Equity investors get back on the horse in early February

Flows into Equity Funds jumped to a 21-week high during the first week of February, with over $35 billion committed to US Equity Funds, as investors responded to the cheaper valuations on offer after January’s sell-off. But the fear that the Federal Reserve could hike rates at each of their remaining 2022 policy meetings, which triggered the recent declines in US equity markets, continued to chill appetite for bonds. The Bond Funds tracked by EPFR posted their fifth consecutive outflow, a run that has seen over $35 billion redeemed since the second week of January.

While the Fed signaled its intention to tackle an inflation rate running at a 40-year high back in late November, the European Central Bank (ECB) only pivoted from its ‘transitory’ narrative earlier this month. During the week ending Feb. 9, flows to Europe Equity Funds came in at a healthy $2.2 billion while nearly $5 billion was pulled out of Europe Bond Funds.

While showing real sensitivity to interest rate risk, mutual investors remain comfortable with other kinds of risk. Alternative Funds posted their fourth straight inflow and sixth in the past seven weeks while three of the four major Hedge Fund groups took in fresh money.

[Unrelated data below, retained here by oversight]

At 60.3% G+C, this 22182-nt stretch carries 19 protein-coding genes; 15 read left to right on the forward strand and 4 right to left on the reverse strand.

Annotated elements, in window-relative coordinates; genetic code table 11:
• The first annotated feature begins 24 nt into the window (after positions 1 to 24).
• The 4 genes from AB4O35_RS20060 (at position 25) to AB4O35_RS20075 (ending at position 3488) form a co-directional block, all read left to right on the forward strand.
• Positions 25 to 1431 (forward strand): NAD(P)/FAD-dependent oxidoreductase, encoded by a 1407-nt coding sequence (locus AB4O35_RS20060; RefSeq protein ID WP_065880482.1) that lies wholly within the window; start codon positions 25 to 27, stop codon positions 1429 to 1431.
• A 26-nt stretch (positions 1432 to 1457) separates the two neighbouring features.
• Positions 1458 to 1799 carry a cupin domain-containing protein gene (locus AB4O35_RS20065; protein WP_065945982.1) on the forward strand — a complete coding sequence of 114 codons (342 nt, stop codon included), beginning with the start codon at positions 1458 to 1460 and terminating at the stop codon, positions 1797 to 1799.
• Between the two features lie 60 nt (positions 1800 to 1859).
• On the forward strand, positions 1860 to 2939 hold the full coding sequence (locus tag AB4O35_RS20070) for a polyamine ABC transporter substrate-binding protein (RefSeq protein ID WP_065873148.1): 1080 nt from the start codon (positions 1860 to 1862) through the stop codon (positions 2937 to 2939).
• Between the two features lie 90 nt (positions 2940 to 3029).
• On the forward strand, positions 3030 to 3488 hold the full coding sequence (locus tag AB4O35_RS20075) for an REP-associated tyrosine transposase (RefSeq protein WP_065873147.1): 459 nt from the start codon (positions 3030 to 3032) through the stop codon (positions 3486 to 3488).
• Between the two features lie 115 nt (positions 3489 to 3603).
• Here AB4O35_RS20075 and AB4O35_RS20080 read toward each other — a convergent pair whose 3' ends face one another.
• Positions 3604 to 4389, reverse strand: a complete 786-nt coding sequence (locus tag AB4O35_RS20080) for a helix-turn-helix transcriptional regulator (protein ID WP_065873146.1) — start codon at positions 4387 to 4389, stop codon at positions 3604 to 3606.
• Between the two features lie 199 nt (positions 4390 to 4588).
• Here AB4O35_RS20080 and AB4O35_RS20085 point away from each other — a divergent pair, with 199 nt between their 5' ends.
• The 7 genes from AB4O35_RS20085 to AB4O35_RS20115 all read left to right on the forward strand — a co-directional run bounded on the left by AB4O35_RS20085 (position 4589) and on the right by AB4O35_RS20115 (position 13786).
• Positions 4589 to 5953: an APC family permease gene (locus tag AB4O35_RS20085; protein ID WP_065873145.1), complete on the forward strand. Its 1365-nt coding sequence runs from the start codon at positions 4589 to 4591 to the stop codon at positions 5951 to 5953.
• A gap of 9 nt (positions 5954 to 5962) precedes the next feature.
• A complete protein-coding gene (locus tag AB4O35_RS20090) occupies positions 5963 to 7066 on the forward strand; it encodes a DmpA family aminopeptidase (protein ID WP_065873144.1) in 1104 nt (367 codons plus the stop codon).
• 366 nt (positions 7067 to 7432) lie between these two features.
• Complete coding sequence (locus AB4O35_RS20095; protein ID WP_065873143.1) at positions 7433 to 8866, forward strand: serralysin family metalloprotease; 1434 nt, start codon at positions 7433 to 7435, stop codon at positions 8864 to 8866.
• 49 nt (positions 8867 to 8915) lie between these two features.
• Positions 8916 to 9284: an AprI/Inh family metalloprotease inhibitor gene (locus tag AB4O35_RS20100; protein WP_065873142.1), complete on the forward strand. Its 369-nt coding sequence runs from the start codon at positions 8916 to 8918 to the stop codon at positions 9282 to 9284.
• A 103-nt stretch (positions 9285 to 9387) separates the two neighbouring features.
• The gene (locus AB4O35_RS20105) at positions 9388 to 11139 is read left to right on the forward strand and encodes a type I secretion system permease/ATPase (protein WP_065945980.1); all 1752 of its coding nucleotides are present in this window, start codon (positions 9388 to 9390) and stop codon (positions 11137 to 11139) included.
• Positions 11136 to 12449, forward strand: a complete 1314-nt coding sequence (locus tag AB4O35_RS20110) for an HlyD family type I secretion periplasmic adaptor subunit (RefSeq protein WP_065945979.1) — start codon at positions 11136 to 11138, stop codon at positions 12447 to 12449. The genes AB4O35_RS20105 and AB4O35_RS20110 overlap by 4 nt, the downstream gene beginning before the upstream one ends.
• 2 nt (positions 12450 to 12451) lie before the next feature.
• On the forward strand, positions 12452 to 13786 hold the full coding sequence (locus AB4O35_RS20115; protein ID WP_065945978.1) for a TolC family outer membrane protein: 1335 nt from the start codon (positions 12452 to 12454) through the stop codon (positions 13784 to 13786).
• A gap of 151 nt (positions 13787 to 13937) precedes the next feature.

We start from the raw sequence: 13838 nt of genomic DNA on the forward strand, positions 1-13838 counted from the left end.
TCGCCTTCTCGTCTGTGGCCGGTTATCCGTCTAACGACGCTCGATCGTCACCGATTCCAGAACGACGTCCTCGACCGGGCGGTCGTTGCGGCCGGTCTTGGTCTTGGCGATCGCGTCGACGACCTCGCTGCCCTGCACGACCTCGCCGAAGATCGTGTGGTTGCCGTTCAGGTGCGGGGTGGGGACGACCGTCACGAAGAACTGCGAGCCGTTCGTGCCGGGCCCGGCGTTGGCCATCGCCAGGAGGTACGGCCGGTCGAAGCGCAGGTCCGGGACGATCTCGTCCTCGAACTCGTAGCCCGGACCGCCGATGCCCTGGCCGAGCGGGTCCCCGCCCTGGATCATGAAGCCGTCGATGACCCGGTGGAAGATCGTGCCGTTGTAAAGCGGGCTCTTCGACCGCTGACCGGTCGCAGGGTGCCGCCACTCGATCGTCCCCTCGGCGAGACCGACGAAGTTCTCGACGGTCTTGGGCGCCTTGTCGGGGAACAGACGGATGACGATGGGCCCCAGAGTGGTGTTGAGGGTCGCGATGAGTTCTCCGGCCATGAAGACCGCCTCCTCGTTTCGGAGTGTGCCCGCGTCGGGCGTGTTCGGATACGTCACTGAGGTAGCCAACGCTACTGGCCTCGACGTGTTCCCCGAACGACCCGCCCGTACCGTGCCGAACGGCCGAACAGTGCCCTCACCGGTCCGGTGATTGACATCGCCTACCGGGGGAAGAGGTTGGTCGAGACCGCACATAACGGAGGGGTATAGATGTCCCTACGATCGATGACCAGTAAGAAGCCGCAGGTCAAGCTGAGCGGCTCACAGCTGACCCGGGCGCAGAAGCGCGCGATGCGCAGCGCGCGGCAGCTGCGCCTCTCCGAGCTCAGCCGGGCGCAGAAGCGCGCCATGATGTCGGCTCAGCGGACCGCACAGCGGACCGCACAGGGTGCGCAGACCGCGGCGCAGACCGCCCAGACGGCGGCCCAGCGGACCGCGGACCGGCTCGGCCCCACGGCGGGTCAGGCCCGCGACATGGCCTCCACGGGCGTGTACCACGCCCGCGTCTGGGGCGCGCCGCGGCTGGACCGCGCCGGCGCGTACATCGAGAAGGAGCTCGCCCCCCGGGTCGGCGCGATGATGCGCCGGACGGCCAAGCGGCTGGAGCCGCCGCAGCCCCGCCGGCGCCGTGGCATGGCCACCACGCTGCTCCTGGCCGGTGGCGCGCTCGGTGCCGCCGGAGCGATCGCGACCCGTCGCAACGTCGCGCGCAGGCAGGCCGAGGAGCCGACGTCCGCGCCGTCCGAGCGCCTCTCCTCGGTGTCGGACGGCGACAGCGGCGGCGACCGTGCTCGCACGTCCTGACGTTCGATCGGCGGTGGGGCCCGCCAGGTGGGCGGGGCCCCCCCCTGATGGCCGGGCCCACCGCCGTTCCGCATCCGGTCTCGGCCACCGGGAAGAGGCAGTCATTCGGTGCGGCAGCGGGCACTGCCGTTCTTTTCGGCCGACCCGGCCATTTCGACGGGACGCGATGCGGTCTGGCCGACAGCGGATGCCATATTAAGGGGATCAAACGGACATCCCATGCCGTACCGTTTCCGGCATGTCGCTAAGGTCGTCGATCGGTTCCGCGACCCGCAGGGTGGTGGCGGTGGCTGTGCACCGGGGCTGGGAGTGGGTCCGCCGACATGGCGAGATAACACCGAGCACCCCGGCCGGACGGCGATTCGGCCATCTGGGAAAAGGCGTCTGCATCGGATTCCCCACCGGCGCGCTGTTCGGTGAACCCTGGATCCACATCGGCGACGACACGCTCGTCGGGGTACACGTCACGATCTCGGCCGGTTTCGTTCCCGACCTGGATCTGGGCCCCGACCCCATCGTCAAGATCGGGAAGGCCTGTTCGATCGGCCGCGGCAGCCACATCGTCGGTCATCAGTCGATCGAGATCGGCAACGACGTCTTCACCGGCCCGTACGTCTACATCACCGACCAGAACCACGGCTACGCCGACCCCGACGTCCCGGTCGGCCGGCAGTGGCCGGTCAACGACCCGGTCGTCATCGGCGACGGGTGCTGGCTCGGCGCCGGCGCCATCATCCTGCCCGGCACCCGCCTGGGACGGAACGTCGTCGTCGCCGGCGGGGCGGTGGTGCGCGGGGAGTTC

The latest Hedge Fund Flows data, drawn from a more granular but lagged dataset that incorporates funds tracked by partner BarclayHedge, shows that funds with multi asset, long-short, macro and event driven strategies were the most popular with investors in 4Q21. Unconstrained fixed income and diversified commodities trading strategies were the least popular.

Overall, EPFR-tracked Equity Funds attracted a net $46.7 billion during the week ending Feb. 9. Investors committed $1.9 billion to Alternative Funds and $1.97 billion to Balanced Funds while Bond Funds experienced net redemptions of $10.4 billion and $47.4 billion flowed out of Money Market Funds.

Did you find this useful? Get our EPFR Insights delivered to your inbox.

Related Posts

Monetary squeeze tightens another two notches

Monetary squeeze tightens another two notches

Investors were expecting quarter-point interest rate hikes from the US Federal Reserve and European Central Bank (ECB) in early May. They got them, along with the collapse of another American regional bank, a warning from Treasury Secretary Janet Yellen that the US may not be able to pay its bills in June if the debt ceiling standoff persists and more violent protests against pension reform in France.

Better, More Actionable Insights

Let us show you how EPFR can create value for your specific strategy


*Indicates required fields

By ticking this box, you agree to receive marketing communications from EPFR. You can review your email preferences upon submitting this form